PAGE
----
Mayor warned of possible discrimination suit
In the latest development of seemingly ongoing tensions between Merrill Mayor Derek Woellner and City Administrator Dave Johnson, on Friday morning Aug. 30, Woellner was advised of a possible age discrimination suit on Johnson’s behalf.
In a letter written by Madison-based attorney Jeff Scott Olson, Woellner was advised that several statements he had allegedly made to Johnson is grounds for a civil suit based on age discrimination.
The letter comes just ten days following the scheduling of special Committee of the Whole (CoW) and Common Council meetings. One of the items on both agendas, was to consider the possibility of eliminating the city administrator position. Woellner had scheduled the meetings to discuss the matter as a cost savings measure for the 2020 city budget. The CoW meeting was originally scheduled for 5 p.m. followed by council at 6 p.m.Tuesday, Aug. 20, but both meetings were abruptly cancelled by Woellner earlier that afternoon.
“Consideration of the city administrator position will take place during our 2020 budget meetings,” Woellner stated, in explaining the cancellations.
“Although I think the elimination of the city administrator position is the best move, it should really be part of our overall budget discussion so that we receive appropriate input from the public. I would still like to maintain an aggressive timeline on this item, since severance for the position is already eating into next year’s budget. Our planned budget and strategic planning meetings offer a unique opportunity to gather input from the full community on this matter,”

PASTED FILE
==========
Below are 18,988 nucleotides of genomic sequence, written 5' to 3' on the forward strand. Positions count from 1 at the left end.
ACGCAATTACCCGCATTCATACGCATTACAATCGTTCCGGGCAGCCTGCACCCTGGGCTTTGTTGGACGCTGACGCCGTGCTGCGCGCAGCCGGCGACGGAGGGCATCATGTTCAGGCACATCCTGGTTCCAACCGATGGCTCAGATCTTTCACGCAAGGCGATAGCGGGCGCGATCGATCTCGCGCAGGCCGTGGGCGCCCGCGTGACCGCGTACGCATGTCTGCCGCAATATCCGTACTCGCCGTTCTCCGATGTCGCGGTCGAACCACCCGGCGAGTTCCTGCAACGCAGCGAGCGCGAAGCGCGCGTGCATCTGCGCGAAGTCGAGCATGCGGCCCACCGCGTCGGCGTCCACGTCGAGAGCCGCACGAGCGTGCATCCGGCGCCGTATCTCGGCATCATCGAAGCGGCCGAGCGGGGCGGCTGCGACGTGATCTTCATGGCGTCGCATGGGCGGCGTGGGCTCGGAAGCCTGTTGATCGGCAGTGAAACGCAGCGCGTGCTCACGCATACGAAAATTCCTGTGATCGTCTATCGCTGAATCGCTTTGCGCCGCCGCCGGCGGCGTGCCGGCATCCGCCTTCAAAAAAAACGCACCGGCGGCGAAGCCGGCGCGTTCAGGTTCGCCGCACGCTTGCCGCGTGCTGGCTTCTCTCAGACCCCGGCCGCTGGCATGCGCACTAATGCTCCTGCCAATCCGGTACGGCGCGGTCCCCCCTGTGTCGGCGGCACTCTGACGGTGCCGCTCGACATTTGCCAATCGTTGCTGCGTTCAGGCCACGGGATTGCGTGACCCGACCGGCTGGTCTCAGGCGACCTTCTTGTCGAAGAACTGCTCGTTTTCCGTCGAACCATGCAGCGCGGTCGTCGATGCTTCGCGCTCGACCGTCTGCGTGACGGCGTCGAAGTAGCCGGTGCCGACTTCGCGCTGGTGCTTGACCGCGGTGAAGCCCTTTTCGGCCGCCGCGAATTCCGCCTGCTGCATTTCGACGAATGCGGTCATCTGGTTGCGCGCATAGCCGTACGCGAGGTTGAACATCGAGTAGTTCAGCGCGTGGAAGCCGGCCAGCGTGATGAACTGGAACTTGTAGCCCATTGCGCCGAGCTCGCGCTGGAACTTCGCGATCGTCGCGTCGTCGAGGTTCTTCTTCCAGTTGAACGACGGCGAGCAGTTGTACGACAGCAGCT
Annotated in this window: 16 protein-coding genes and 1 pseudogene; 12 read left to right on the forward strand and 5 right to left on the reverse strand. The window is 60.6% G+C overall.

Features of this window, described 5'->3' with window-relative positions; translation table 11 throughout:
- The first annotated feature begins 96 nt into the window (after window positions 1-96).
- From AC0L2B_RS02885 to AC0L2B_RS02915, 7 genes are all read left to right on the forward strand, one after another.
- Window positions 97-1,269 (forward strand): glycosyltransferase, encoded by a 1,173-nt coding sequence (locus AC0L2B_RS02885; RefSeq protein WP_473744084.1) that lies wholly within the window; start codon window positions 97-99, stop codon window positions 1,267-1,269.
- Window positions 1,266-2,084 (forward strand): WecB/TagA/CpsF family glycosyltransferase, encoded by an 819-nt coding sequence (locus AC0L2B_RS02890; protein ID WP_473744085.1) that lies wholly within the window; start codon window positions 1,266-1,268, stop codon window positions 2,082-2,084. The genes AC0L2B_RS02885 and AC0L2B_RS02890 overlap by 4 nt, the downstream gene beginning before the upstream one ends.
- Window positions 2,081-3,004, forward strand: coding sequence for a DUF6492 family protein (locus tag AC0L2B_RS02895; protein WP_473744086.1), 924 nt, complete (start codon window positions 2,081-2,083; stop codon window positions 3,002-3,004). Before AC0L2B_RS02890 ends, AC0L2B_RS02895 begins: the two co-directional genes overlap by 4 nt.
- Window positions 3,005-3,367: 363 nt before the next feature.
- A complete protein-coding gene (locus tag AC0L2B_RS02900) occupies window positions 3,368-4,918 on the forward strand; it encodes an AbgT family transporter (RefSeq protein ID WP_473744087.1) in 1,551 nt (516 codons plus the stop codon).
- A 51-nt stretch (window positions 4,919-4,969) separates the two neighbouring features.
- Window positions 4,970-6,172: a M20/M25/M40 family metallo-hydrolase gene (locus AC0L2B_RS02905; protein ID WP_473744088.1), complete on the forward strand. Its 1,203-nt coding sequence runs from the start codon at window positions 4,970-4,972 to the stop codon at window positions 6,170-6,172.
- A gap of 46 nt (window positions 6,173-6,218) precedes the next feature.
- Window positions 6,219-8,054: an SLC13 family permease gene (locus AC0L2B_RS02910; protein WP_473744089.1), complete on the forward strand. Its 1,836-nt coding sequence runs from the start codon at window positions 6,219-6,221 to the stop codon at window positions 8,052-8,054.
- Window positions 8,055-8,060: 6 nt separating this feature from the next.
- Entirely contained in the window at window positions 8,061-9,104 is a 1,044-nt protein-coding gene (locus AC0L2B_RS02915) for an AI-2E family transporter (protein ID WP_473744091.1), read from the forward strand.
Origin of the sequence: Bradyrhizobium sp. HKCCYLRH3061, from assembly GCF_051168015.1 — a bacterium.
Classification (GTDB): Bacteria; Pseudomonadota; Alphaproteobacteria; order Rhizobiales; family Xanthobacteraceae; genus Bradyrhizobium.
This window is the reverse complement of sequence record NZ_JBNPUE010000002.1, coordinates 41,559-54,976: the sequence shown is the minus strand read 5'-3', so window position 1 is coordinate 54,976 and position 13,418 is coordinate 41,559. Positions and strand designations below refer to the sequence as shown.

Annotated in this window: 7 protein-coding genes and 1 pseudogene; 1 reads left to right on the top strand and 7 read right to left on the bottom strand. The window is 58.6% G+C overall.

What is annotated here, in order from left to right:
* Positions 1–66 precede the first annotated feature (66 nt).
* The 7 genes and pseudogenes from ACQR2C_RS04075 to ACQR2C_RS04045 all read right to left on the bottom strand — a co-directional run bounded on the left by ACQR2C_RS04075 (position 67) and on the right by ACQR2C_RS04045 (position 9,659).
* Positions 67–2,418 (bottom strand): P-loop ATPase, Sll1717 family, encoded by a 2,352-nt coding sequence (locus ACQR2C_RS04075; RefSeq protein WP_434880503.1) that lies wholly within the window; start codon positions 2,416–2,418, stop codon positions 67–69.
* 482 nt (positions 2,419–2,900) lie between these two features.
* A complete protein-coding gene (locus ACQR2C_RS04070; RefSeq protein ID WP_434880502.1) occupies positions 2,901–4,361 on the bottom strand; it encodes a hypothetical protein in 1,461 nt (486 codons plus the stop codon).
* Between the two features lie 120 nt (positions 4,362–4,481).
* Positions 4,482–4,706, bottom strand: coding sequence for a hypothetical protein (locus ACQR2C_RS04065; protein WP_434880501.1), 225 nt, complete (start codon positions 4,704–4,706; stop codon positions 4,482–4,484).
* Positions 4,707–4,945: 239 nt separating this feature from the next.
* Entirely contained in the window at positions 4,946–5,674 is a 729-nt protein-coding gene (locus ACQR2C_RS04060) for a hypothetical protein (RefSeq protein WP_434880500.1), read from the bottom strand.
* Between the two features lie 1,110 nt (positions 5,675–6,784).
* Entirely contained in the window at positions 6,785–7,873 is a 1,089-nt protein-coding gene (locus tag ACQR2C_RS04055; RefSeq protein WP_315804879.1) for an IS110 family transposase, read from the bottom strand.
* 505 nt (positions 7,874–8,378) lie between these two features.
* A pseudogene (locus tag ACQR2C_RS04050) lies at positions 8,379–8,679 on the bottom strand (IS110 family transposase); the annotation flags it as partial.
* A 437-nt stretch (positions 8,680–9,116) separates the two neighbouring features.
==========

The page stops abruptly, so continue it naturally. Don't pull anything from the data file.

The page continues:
In his letter to Woellner, attorney Olson advised of his representation of Johnson and accused Woellner of “seeing” Johnson’s age as a “fatal liability.”
“Mr. Johnson has two Master’s Degrees and 40 years of local government experience, and by all accounts has done an excellent job as Merrill City Administrator,” the letter reads.
“Yet he seems to have, in your eyes, one fatal liability: he is 67 years old and has no immediate plans to retire – he expects to work until he is 71. Recently, you have talked about taking action to eliminate his position. I can only guess that you may be unaware that it would be a violation of both state and federal law to take any sort of adverse action against Mr. Johnson, in whole or in part because of his age,” Olson’s lettter continues.